Paterson: “We’re Taking a Look” at Pricing

David Paterson held his first press conference as governor-in-waiting this afternoon, holding forth to a Red Room described by Elizabeth Benjamin of the Daily News as "more crowded than I have ever seen it in the almost 10 years I’ve been covering Albany."

Self-deprecating and genuinely funny, Paterson fielded questions on the budget, campaign finance reform, and the fate of Eliot Spitzer, among other issues. When asked about congestion pricing, he offered only this:

"On congestion pricing, we’re taking a look at it."

There are conflicting views about whether Paterson’s ascension will help or hurt. Bypassing the haters who have practically made a vocation of declaring the plan dead, the Staten Island Advance talked to local lawmakers on both sides of the aisle, each of them offering what sounded like well-reasoned — if not always optimistic — prognoses.

City Councilman Michael McMahon (D) told the Advance:

"Without knowing, I can’t imagine that new Gov. Paterson would be able or willing to put that much behind it in the next two weeks. He’s got to figure out his staff and everything else."

And here’s Republican Councilman James Oddo:

"It almost takes a crisis for (Albany) to act at all," "This is actually an opportunity to get people around the table . . . and actually get a few things accomplished, maybe perhaps one of which is congestion pricing."

Note that both McMahon and Oddo are opposed to pricing, at least in its current form.

Though it names no sources, New York Magazine’s Daily Intelligencer believes having a new governor at the helm could provide a boost.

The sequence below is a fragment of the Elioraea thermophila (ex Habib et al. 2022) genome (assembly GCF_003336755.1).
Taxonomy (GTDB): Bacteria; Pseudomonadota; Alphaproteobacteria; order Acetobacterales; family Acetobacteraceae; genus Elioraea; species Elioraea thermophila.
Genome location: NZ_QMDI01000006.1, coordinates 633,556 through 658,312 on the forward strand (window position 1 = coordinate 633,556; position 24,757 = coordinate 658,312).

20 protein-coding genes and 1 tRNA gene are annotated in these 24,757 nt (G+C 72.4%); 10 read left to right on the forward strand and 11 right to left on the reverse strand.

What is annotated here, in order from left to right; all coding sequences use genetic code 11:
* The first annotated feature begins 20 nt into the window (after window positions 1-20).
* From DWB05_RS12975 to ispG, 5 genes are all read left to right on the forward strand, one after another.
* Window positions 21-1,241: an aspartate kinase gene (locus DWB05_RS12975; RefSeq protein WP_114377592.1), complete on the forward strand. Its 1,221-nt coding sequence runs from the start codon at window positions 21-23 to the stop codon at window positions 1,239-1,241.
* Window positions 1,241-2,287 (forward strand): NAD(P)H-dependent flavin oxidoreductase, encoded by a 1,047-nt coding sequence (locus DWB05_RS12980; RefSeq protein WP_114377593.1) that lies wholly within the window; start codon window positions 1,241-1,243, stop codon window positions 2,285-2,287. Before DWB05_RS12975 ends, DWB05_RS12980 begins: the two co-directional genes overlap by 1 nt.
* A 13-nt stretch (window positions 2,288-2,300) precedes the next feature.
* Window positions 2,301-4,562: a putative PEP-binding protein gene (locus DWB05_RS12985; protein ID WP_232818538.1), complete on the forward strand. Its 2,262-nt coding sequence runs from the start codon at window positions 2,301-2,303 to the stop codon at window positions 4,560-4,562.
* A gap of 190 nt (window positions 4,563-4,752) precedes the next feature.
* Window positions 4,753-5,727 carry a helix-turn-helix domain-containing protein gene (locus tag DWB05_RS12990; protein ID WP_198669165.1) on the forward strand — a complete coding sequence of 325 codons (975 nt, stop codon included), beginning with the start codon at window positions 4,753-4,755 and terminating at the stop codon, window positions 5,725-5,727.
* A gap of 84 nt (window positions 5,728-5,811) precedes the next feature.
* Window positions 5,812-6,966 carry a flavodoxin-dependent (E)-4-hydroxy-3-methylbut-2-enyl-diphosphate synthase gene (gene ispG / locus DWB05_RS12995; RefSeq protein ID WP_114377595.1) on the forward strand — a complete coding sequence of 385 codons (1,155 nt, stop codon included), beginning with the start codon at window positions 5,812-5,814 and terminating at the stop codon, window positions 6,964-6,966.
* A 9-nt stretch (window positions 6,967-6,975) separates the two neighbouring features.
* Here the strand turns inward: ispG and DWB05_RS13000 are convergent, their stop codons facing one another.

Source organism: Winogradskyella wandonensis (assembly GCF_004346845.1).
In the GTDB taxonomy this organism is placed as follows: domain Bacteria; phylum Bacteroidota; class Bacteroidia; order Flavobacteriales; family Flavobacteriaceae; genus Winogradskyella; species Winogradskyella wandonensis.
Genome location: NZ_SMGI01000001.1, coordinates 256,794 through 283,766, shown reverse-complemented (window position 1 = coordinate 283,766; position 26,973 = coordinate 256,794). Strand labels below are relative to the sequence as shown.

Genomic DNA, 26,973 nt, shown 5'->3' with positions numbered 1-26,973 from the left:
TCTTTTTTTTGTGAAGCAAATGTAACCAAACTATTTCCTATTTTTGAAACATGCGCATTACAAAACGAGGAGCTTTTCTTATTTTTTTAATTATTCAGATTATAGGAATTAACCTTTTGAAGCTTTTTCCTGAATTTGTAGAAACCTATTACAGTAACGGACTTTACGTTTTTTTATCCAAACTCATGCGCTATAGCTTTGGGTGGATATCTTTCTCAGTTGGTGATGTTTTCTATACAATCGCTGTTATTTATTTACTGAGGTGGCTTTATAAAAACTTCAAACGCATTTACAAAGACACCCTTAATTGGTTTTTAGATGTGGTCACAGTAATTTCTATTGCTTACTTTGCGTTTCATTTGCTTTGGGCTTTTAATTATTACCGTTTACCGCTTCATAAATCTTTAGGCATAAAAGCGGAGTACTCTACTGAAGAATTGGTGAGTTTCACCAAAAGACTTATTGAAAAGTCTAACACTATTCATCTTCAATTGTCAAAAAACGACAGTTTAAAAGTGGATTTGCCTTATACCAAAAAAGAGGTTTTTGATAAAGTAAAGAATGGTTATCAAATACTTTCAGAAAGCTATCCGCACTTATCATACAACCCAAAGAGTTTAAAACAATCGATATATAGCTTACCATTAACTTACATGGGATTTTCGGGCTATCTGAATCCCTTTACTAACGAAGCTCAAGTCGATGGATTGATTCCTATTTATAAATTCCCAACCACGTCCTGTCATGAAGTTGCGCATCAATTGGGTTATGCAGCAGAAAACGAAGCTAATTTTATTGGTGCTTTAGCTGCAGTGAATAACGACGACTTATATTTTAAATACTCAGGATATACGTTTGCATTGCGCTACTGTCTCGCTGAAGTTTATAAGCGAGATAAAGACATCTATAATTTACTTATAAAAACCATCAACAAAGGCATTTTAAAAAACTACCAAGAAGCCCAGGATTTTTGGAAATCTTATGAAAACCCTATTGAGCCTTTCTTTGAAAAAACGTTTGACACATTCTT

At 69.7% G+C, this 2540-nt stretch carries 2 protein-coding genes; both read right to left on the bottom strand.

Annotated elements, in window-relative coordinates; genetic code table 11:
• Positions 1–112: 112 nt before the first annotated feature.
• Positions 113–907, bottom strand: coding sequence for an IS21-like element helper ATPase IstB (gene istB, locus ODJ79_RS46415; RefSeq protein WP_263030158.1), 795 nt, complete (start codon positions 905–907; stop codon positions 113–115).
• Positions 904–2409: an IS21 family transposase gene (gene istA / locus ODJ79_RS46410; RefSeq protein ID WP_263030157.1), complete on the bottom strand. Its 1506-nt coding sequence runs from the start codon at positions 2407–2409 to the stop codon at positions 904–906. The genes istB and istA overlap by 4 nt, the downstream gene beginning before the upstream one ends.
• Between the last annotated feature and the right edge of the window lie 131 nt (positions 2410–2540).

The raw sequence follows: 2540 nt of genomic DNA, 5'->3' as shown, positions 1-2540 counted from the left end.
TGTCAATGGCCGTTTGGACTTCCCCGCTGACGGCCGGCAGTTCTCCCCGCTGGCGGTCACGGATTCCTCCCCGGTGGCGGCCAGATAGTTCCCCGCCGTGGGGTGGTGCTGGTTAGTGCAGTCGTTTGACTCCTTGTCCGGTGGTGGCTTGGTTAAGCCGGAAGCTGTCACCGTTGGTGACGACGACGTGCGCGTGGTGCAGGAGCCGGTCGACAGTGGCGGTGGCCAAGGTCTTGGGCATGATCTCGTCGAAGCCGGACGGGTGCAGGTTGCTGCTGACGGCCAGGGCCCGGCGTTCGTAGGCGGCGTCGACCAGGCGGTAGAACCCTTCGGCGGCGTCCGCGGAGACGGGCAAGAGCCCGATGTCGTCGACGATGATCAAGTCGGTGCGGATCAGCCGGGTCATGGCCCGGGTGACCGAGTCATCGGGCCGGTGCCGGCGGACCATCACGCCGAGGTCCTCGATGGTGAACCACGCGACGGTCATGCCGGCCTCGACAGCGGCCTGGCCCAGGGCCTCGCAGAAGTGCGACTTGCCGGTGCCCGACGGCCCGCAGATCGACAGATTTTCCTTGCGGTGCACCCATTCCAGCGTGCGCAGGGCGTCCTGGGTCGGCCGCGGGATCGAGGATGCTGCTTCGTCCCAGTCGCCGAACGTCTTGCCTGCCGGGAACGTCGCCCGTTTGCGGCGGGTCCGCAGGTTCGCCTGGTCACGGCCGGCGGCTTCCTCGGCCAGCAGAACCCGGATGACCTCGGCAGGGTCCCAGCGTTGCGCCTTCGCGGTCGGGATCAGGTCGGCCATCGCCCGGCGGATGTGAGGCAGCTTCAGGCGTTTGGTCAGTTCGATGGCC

Paterson should be so eager for a positive political climate that he’ll be inclined to bring together what one veteran lobbyist calls the "Big Ugly" — a massive deal in which lawmakers get raises, Bloomberg gets congestion pricing, and the governor gets something or another — without making the tough campaign-finance-reform demands that Spitzer had wanted.

What do you think?

  • Mark

    If Paterson acts on CP now, he can save himself some transit-funding headaches later. Not all, but some. If he plans on sticking around, he’s got to deal with the future of the transit system. And, oh, he’s from Manhattan.

  • I think CP almost has to be included in the budget or some larger package, like a major transportation aid package for face saving to occur for some people to say “I didn’t vote for congestion pricing, I voted for the budget…which includes {insert legislator’s pet project}”

    That’s Albany at it’s worst and in some ways it’s best.

  • without making the tough campaign-finance-reform demands that Spitzer had wanted.

    Whew! Glad we don’t have to worry about that pesky campaign finance reform messing everything up.

    Wait, what?

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